Newsletter Issue 6 : August 2014


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Interview with David Gilbertson

David Gilbertson, was Chief Executive of Informa in its high growth years of 1998-2008 and then went on to run EMAP.  David now holds a Non Executive Director (NED) role in a number of  conference and events companies, including World Trade Group, GreenPower Conferences and Tarsus plc. He is also a director of three digital media businesses Gambling Compliance, Mlex and Sigaria Procurement Leaders and is the chairman of Briefing Media.

What is the importance of the role of NED?
David comes on board to help companies think about how to grow their business.  “My role is to help advise on what outcome a business might achieve and what it should prioritise to achieve its aims.” David explains “it enables me to help people who are often extremely busy keep a focus on what really matters, what is truly important to the company’s goal”. The advisory role allows a NED to be emotionally removed from the day-to-day involvement of running a company allowing David a perspective which might be missed when working on the inside.

What are the common challenges you find face conference companies and how can a NED keep an overall calm?
“The core challenge is to create the product of real value” David comments “gone are the days of churning out high volumes of events.  Getting people to spend their time and money to come to your event is more difficult with so many competing calls on their calendars and their budgets. It means a second rate event won’t be successful”.  This is particularly important because the work required to put any event together is always considerable but the result is binary: a winning event pleases everyone, a poor show is not only bad for the organisers but for their attendees too.  David explains that commercial partners and some delegates don’t always know exactly what their objectives are from an event in advance.It is up to conference organisers to help them build, manage and deliver their expectations: to create the conditions for a successful event outcome.

The second most common challenge David faces is ensuring collaboration in the conference team.  Conference companies have many moving parts, ie there are many important and discrete roles in putting an event together from start to finish to ensure a successful conference and making these roles work effectively together is extremely important “You have a group of people with many different skill sets who have to work closely together to deliver a great event and there is a critical need for brilliant communication – collaboration is not always easy”.  Few other businesses require such a dynamic combination of production, marketing, sales and operations as do event businesses. David explains that attention to detail is vital in events, you have to get it all right and getting the inter-relationships functioning in harmony is an important part.  He says “There is no role in conferences for a classic NED -- someone who wants to come to board meetings and look at a set of accounts or is easily impressed by being shown a room full of people seeming to be finding an event useful .  What is important is to understand the real detail and identify where the strengths and the failings are.  To do this you have to know a lot about the conference business and the metrics of best practice. You have to know what good looks like … I firmly believe it’s a science”.  “People who don’t think conference organisation is a science, just don’t know the science”, he says.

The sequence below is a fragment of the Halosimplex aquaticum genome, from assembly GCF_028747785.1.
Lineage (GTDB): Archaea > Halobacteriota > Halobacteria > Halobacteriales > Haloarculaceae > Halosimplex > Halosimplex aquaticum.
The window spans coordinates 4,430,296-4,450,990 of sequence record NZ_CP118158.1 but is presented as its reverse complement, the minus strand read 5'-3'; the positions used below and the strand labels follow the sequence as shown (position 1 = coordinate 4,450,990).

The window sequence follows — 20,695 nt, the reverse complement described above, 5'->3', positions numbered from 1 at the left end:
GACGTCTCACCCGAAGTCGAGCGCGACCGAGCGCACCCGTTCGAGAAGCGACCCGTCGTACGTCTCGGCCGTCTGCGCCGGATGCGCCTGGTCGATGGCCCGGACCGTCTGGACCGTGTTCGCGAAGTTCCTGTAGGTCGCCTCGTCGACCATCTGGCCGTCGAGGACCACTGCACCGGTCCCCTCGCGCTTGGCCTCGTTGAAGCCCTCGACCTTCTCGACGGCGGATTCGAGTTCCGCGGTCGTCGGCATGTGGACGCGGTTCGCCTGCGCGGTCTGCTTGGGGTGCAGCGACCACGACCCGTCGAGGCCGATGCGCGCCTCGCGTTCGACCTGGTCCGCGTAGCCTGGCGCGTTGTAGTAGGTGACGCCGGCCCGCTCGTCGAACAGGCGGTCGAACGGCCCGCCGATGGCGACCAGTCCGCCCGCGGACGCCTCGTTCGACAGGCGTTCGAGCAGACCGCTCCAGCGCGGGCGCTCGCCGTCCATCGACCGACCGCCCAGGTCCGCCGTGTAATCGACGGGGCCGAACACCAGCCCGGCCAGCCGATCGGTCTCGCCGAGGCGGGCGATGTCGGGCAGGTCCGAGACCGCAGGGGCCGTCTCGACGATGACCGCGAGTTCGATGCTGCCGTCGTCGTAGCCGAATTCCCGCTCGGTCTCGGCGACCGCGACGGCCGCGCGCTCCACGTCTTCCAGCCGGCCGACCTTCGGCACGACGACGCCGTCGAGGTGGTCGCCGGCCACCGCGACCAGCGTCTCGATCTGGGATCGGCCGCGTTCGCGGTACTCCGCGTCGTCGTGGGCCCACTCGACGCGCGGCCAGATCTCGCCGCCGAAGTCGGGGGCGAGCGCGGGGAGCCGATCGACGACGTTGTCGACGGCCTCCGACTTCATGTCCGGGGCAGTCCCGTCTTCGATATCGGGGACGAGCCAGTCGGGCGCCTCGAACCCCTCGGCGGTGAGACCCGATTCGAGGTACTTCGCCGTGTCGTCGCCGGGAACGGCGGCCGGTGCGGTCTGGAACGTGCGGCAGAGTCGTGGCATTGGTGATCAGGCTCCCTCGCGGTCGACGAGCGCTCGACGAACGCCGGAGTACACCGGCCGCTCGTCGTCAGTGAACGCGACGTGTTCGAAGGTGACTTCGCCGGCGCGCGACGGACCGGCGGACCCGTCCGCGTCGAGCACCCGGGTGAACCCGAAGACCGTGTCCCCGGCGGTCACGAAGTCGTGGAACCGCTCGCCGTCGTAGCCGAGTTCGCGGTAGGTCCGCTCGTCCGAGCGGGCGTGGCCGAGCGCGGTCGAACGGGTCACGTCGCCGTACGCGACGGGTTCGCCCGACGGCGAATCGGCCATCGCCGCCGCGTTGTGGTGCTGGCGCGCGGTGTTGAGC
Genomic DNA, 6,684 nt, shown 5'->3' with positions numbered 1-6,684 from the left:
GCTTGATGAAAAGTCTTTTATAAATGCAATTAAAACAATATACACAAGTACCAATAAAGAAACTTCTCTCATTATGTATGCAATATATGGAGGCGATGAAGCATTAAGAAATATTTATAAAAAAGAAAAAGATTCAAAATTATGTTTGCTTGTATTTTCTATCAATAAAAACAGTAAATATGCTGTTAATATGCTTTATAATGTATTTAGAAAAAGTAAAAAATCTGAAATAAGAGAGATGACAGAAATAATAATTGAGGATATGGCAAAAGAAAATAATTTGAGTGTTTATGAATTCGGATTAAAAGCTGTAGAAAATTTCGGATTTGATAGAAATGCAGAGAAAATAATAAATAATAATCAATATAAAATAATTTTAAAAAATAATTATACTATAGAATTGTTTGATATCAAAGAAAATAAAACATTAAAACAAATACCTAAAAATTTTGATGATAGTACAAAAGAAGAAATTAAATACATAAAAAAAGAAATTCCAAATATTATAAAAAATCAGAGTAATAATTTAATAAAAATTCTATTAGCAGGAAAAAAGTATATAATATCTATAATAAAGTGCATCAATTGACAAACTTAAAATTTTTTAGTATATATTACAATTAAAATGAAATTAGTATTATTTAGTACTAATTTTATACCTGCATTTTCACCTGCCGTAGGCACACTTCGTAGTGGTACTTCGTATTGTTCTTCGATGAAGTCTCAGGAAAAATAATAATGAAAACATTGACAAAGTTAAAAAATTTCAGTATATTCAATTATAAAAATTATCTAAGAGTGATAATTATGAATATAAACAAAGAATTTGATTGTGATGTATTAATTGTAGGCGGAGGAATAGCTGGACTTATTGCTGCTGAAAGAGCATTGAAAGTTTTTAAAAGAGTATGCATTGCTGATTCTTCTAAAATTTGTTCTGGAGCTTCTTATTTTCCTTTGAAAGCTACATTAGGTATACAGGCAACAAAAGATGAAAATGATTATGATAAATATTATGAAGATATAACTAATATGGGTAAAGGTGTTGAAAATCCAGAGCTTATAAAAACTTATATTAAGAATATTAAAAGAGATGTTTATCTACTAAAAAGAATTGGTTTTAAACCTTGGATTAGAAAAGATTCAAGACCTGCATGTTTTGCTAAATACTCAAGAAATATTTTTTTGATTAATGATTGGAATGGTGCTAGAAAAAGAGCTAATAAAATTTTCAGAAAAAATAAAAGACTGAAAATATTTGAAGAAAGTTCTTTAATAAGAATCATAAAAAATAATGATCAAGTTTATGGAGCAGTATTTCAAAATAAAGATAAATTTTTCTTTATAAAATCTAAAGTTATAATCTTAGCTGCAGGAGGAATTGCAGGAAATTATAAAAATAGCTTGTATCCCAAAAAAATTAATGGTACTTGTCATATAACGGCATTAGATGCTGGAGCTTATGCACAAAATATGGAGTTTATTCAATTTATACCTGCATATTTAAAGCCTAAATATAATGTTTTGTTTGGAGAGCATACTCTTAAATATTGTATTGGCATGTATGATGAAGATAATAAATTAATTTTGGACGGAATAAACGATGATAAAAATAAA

How optimistic are you regarding the current market for events?
“I think there is still a big requirement for face-to-face meetings.  The delegate’s need to learn, think, understand, see the future and hear perspectives remains substantial”.  David believes that conferences give time and headspace for senior delegates.  “If a delegate can achieve just one outcome which is actionable in her or his business by attending a conference, that is hugely valuable and it is likely to represent a very high return on their investment of attending.  This is an outcome a conference organiser should be proud of but has to be able to demonstrate if it wants  the event to repeat successfully”.  David is optimistic that the prospects for quality events are good.  “They need to be deeply researched so the real marketplace issues are brought to the surface with important insights gained and big discussions taking place”.  He feels the job of a producer is both hugely important and demanding.  “It requires skill, intellect and the ability to understand complexity and turn it into simplicity.  On top of this, fabulous communication skills are required”.  He explains that a producer has to understand how to find action-oriented information and develop it into a programme which will help the delegate understand where they can make money and where they can lose it”.  “It is absolutely not about sales pitches and still far too many speaker presentations fall into this trap. That does not help anyone: neither the speaker nor the audience. If you want to hear a sales pitch, go to trade show.” Conference producers have to work much more closely with speakers to ensure they deliver what the audience actually wants: real insight into business opportunity and threat in their sector. For this reason David fears a grim outlook for basic stage one events.   By this he means thin programmes that are poorly researched.  “You need to get the product right, this is core and central.  It needs to be high quality and magnetic content which draws the best attendance where high quality networking takes place. “I do believe that a delegate’s decision not to attend is never to do with the price.  If the programme is good, they will pay”. Just make sure you give them that measurable return.

What are the biggest opportunities for events in your view?